Neil Lupin/RedfernFederal authorities are now investigating Prince‘s death.
A spokesperson for the U.S. Attorney’s Office told ABC News in a statement Wednesday that the organization, along with the DEA, will work in conjunction with the local sheriff’s office to investigate the singer’s death.
“The U.S. Attorney’s Office and DEA are joining the Carver County Sheriff’s investigation. The DEA and U.S. Attorney’s Office are able to augment this local investigation with federal resources and expertise about prescription drug diversion,” the statement read. “While this remains an ongoing investigation, we will have no further comment.”
Local authorities told ABC News that the feds’ involvement is largely due to the fact that they need to be able to investigate what happened involving Prince in other states. Of particular interest: the emergency landing his plane made in Illinois the week before his death.
Late last month, the music legend was found unresponsive in an elevator at his Paisley Park estate and was pronounced dead shortly thereafter. That morning, Prince was scheduled to meet with Andrew Kornfeld, the son of opioid addiction specialist Dr. Howard Kornfeld, according to the Kornfelds’ lawyer, Bill Mauzy. Mauzy added that Dr. Kornfeld had been contacted by Prince’s reps to discuss how to help the singer, who may have struggled with prescription drug addiction.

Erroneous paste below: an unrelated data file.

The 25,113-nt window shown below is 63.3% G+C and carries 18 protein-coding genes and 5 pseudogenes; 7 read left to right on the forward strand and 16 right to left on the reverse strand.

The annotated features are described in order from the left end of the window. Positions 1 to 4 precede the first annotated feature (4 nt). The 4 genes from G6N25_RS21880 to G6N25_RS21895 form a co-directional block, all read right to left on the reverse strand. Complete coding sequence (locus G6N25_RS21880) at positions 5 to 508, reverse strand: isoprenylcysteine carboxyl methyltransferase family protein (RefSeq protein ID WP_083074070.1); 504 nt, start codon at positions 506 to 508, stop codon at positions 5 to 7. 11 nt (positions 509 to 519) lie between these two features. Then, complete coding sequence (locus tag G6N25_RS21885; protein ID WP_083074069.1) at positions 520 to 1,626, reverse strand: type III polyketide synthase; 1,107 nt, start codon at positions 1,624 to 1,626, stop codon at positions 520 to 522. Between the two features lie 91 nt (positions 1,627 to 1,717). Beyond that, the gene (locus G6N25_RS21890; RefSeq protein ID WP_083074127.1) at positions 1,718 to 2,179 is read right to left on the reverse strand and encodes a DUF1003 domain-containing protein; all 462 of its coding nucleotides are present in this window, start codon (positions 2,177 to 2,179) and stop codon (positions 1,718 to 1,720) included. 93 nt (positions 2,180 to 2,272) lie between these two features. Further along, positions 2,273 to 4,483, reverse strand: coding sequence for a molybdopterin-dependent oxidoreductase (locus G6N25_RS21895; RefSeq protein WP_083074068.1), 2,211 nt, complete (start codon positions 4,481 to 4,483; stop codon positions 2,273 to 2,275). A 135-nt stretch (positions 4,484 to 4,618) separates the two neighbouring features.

ABC News has confirmed that authorities are looking into the possibility that the singer died of an overdose. Minneapolis-St. Paul, Minn. ABC affiliate KSTP-TV reports the painkiller Percocet was found in Prince’s system.
According to his longtime friend, bassist Larry Graham, Prince, who did not discuss his health openly, seemed “pretty normal” before his death.
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